Make-Ahead Monday: Slow Cooker Chicken Stock, Shredded Chicken, and Schmaltz
Yeah, I keep a bag of chicken fat in the freezer. Doesn't everyone?
We'll come back to that later.
Today's project promises a triple whammy of ready-made ingredients to keep on-hand in your freezer. Chicken stock is a base for sauces, soups, and braises, and an easy way to revive leftover rice or grits. Cooked, shredded chicken is a no-brainer protein when you need to whip up a fast salad, throw in a single-serving soup, or roll into a burrito. And schmaltz is... well... it's free fat. You wouldn't throw butter or olive oil in the trash, would you? Rendered animal fats like bacon, duck, and yes, even chicken fat, are great for sauteing and even frying. Did I mention they are free? Leave the work up to your slow-cooker to make all these freezer staples, to always have the finest home-made ingredients on hand when you need them.
If you're reading this blog, chances are you already know that homemade chicken stock is better than store bought (although the boxed stuff from Costco is an excellent and economical substitute) and that stock is not the same as broth. In other words, stock is more than chicken-flavored water. That would be broth. No, stock is multi-dimensional in both flavor and texture, with a mouthfeel that calls to mind words like unctuous and lip-smacking. Technically speaking, it is a suspension of gelatin in water, extracted from meaty bones and cartilage by simmering for hours, and flavored with aromatic vegetables.
To make the stock, I generally use 3 to 5 pounds of the cheapest cuts of chicken. This is usually legs and thighs, although if you don't want to get as much meat in the end result, you can use wings too. In this case, I am using all legs, because nobody in my family really likes these. Dark meat, and never breast meat, is the only appropriate type for this application. Any chicken bones which you may have saved in the freezer can go in as well.
Let's talk aromatics. Most stock recipes call for slicing an onion in half and adding to the water, skins and all. That has been my tried-and true method in the past, and has always produced a terrific stock. Lately, I've saved the tough inedible tops from leeks I've used in other recipes, frozen in zip-top bags. Used instead of onion, they give the end result a brighter, fresher, and less sweet onion flavor. A couple of carrots, broken in half, go into the 7-quart slow-cooker. I season carefully, just three or four tablespoons of salt is enough.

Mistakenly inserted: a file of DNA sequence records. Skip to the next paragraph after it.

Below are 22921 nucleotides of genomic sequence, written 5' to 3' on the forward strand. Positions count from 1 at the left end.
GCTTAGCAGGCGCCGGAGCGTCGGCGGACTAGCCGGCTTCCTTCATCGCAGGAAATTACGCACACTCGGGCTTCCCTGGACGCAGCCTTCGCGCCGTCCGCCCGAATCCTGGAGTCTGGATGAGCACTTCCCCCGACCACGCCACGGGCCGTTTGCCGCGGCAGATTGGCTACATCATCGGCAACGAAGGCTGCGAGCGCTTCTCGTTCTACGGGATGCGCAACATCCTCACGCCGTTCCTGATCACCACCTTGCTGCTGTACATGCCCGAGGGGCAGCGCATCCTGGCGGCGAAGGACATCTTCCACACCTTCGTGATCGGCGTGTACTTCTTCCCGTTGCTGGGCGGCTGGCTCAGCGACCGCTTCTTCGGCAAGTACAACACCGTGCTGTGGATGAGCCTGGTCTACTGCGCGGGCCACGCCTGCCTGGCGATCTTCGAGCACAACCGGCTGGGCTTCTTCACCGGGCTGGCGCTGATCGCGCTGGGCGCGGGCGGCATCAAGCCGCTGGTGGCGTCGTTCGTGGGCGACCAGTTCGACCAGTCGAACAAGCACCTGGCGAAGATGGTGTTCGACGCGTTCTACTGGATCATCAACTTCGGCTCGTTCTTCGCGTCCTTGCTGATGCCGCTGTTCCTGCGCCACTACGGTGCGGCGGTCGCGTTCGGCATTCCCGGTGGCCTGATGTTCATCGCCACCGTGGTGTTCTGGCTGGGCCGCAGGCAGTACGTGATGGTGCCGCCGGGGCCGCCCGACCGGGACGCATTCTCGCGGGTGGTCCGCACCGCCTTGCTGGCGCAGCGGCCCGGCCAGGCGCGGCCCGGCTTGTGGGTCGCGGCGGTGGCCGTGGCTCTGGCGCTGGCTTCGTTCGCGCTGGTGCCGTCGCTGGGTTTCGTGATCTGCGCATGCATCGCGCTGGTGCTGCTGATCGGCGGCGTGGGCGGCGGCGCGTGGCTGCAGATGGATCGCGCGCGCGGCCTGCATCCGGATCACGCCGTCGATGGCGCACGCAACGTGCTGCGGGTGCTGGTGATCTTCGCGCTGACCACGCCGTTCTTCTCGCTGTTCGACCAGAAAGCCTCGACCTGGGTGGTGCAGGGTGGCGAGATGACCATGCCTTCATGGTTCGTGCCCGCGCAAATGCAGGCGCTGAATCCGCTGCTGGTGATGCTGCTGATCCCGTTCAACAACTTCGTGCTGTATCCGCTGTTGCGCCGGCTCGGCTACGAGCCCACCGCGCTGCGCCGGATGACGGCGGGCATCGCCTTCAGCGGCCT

That's it. Any other flavorings go in, and I have limitations in where I may use my stock. I want a clean flavor profile to use in whatever dishes I wish. The crock-pot gets filled with water and set on low in the garage. Why the garage? Typically, it takes more than 24 hours for the simmering water to extract enough gelatin from the bones. Your family may not enjoy the smell of chicken soup in the morning. I'm not sure why this is; I love it...
After the stock has simmered for 4-5 hours, it's time to do the hardest part of the process- which is still pretty darn easy. With tongs, I extract all the chicken from the pot and allow it to get cool enough to handle. I remove as much meat as I can from the bones, using my fingers to feel for little bits of cartilage and bone. The bones go back into the pot and simmer for another 8-10 hours. After that, I check for doneness periodically by pulling out a chicken bone and breaking it. The bone should literally crumble when all the water-soluble gelatin has been removed.
The whole pot gets strained into a large mixing bowl and needs to cool as quickly as possible. The best way to do this is by using frozen water bottles and a cooler filled with ice. Then it goes into the fridge overnight.
A disk of flavorful chicken fat has formed atop my stock and a pool of crud has formed beneath it. The former must be lifted off and preserved, while the latter must be removed by straining through a fine mesh sieve and two layers of cheesecloth, into a spouted bowl. Finally, the clearer stock is poured into various jars and containers saved for this purpose. They're not glamorous, but glass jars can be stored safely in the freezer if enough headspace- at least an inch- is left to allow for expansion.
The easiest two proteins to have on hand for a weeknight meal come from the same animal. Chicken and eggs can be used in more dishes than any other protein I can think of. I love having pre-cooked dark meat chicken ready at a moment's notice. I don't shred it up too much more than I need to when removing it from the bones. Then into a zip-top bag it goes, flattened out so I can break off any size piece I need at a time.
The Fat What can I say about this kitchen gold? Rub it on some red potatoes and grill them. Saute some greens in it. Just don't throw it in the trash!